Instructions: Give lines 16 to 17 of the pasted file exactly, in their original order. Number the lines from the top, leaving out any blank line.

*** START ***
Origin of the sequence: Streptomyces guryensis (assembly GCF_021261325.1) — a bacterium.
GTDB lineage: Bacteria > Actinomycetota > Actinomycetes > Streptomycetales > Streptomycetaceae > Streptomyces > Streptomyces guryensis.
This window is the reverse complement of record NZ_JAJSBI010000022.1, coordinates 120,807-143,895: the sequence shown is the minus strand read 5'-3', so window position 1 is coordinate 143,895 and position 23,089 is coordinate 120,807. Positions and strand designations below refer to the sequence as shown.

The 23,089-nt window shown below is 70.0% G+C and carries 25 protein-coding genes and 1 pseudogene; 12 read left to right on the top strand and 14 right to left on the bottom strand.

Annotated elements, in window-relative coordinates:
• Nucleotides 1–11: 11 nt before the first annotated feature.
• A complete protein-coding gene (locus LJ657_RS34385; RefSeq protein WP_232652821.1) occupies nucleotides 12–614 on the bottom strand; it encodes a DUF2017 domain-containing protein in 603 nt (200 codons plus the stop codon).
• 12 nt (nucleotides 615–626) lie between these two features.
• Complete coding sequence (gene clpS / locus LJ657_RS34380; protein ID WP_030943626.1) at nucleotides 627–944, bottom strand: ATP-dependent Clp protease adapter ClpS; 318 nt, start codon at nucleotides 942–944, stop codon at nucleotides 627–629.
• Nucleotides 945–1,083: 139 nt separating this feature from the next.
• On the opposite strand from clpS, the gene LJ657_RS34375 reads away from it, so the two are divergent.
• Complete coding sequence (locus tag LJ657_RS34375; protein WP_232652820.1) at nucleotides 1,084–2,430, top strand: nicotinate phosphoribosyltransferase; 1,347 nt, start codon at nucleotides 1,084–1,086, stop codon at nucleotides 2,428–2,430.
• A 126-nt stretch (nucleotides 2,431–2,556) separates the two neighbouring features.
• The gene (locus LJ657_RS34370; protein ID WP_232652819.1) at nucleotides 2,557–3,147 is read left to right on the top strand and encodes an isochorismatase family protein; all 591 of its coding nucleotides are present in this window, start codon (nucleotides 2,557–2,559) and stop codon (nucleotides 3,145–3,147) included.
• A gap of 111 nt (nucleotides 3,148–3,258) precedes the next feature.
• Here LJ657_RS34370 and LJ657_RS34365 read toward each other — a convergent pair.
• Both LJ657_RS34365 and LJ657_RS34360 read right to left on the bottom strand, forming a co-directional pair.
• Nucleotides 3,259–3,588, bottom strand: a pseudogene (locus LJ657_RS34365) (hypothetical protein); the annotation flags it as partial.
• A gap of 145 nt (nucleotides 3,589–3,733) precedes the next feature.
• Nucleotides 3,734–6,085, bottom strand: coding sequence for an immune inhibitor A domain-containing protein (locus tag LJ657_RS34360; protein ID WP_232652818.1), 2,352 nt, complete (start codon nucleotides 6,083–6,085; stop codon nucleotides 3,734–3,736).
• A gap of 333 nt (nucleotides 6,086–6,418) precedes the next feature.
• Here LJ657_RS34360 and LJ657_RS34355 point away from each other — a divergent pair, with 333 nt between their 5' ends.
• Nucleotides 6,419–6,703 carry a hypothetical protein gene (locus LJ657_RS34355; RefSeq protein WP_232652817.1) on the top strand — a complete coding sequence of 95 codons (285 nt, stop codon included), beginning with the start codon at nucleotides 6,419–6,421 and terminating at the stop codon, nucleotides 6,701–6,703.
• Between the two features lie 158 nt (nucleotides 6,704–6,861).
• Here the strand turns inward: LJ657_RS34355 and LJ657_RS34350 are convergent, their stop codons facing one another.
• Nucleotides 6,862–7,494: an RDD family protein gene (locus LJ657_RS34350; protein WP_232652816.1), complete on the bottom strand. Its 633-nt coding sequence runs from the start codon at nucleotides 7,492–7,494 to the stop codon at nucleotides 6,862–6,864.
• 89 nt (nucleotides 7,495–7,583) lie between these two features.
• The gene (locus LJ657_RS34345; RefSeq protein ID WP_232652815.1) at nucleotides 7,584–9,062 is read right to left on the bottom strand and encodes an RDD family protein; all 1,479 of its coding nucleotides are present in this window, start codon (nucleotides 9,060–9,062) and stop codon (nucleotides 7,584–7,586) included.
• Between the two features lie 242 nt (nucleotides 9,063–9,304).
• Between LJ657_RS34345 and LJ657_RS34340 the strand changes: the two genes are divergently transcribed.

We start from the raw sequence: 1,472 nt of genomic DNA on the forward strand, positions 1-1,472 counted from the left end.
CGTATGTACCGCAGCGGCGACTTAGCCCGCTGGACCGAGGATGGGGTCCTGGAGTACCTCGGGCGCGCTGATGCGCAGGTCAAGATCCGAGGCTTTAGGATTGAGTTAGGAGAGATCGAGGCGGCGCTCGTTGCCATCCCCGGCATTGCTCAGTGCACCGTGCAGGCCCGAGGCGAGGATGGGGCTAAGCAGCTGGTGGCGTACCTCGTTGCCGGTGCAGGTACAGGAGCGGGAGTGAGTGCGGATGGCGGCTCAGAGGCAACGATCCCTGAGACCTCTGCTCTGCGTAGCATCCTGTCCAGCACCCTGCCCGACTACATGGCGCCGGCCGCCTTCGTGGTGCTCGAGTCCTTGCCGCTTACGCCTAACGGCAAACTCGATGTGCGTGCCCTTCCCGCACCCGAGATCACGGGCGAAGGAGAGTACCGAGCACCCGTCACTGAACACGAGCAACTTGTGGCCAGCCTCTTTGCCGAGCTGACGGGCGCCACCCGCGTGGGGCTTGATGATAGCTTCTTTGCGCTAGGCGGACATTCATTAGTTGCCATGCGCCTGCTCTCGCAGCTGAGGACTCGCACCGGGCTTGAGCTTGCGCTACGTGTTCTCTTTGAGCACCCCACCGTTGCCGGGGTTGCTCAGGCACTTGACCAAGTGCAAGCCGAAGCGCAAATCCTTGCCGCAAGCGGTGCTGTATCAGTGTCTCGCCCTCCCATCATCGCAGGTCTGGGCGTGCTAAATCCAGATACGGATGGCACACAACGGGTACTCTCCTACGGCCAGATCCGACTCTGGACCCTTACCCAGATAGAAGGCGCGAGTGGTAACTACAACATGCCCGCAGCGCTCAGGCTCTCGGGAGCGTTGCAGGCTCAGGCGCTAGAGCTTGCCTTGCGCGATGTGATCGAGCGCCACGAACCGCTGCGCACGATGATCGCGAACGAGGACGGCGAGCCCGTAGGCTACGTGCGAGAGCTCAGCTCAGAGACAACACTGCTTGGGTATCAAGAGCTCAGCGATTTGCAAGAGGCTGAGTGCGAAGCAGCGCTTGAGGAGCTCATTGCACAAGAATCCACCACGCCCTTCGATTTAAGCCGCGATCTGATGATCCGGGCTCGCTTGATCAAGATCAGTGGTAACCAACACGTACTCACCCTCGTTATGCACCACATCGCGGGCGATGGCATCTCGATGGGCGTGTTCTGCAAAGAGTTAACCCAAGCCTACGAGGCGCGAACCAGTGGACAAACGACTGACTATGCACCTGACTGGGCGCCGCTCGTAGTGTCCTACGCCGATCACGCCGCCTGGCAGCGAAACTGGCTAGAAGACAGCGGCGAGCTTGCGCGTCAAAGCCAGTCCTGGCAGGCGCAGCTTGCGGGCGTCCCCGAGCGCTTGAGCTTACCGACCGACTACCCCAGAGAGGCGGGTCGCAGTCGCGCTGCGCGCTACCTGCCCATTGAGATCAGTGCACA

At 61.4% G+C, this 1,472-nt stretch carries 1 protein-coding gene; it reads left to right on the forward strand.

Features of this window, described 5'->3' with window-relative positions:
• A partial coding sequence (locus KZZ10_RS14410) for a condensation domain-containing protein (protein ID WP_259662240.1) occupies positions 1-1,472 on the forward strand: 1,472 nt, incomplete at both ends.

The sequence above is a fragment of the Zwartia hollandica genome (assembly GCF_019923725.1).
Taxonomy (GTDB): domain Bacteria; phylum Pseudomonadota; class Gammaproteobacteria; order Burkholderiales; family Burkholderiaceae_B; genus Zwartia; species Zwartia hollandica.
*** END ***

• Here LJ657_RS34370 and LJ657_RS34365 read toward each other — a convergent pair.
• Both LJ657_RS34365 and LJ657_RS34360 read right to left on the bottom strand, forming a co-directional pair.